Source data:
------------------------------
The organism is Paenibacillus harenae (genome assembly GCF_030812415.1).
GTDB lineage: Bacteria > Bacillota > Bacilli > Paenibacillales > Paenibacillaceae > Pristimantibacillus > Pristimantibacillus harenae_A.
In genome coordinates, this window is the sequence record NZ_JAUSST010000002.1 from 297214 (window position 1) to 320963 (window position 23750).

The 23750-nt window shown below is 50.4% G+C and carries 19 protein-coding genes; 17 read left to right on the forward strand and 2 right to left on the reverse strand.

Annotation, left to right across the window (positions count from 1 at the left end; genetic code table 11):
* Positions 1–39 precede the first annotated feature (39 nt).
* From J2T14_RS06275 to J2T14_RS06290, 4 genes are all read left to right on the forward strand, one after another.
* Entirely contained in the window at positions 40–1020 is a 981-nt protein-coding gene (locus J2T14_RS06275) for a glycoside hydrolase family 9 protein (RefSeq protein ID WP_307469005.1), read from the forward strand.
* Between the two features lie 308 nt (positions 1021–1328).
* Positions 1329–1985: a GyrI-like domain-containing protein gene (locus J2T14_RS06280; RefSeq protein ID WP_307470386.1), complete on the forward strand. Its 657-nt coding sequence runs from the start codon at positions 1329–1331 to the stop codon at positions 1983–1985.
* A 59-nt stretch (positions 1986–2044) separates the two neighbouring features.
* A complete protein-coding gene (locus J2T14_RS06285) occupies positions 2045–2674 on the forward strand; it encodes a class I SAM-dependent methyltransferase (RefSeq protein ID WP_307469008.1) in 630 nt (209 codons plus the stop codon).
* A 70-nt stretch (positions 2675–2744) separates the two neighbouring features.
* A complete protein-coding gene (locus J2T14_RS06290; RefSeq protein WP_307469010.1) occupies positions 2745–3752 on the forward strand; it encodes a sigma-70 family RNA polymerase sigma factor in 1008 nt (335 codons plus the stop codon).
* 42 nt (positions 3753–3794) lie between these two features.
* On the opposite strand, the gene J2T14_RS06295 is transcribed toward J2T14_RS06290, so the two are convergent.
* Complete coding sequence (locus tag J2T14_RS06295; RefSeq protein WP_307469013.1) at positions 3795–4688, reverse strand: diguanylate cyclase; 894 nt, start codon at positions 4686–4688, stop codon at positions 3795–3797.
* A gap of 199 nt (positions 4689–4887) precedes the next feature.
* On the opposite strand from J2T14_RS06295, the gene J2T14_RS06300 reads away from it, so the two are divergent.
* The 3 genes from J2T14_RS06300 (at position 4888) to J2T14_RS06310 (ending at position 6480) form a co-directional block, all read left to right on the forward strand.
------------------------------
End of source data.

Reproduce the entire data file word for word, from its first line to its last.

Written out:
The organism is Paenibacillus harenae (genome assembly GCF_030812415.1).
GTDB lineage: Bacteria > Bacillota > Bacilli > Paenibacillales > Paenibacillaceae > Pristimantibacillus > Pristimantibacillus harenae_A.
In genome coordinates, this window is the sequence record NZ_JAUSST010000002.1 from 297214 (window position 1) to 320963 (window position 23750).

The 23750-nt window shown below is 50.4% G+C and carries 19 protein-coding genes; 17 read left to right on the forward strand and 2 right to left on the reverse strand.

Annotation, left to right across the window (positions count from 1 at the left end; genetic code table 11):
* Positions 1–39 precede the first annotated feature (39 nt).
* From J2T14_RS06275 to J2T14_RS06290, 4 genes are all read left to right on the forward strand, one after another.
* Entirely contained in the window at positions 40–1020 is a 981-nt protein-coding gene (locus J2T14_RS06275) for a glycoside hydrolase family 9 protein (RefSeq protein ID WP_307469005.1), read from the forward strand.
* Between the two features lie 308 nt (positions 1021–1328).
* Positions 1329–1985: a GyrI-like domain-containing protein gene (locus J2T14_RS06280; RefSeq protein ID WP_307470386.1), complete on the forward strand. Its 657-nt coding sequence runs from the start codon at positions 1329–1331 to the stop codon at positions 1983–1985.
* A 59-nt stretch (positions 1986–2044) separates the two neighbouring features.
* A complete protein-coding gene (locus J2T14_RS06285) occupies positions 2045–2674 on the forward strand; it encodes a class I SAM-dependent methyltransferase (RefSeq protein ID WP_307469008.1) in 630 nt (209 codons plus the stop codon).
* A 70-nt stretch (positions 2675–2744) separates the two neighbouring features.
* A complete protein-coding gene (locus J2T14_RS06290; RefSeq protein WP_307469010.1) occupies positions 2745–3752 on the forward strand; it encodes a sigma-70 family RNA polymerase sigma factor in 1008 nt (335 codons plus the stop codon).
* 42 nt (positions 3753–3794) lie between these two features.
* On the opposite strand, the gene J2T14_RS06295 is transcribed toward J2T14_RS06290, so the two are convergent.
* Complete coding sequence (locus tag J2T14_RS06295; RefSeq protein WP_307469013.1) at positions 3795–4688, reverse strand: diguanylate cyclase; 894 nt, start codon at positions 4686–4688, stop codon at positions 3795–3797.
* A gap of 199 nt (positions 4689–4887) precedes the next feature.
* On the opposite strand from J2T14_RS06295, the gene J2T14_RS06300 reads away from it, so the two are divergent.
* The 3 genes from J2T14_RS06300 (at position 4888) to J2T14_RS06310 (ending at position 6480) form a co-directional block, all read left to right on the forward strand.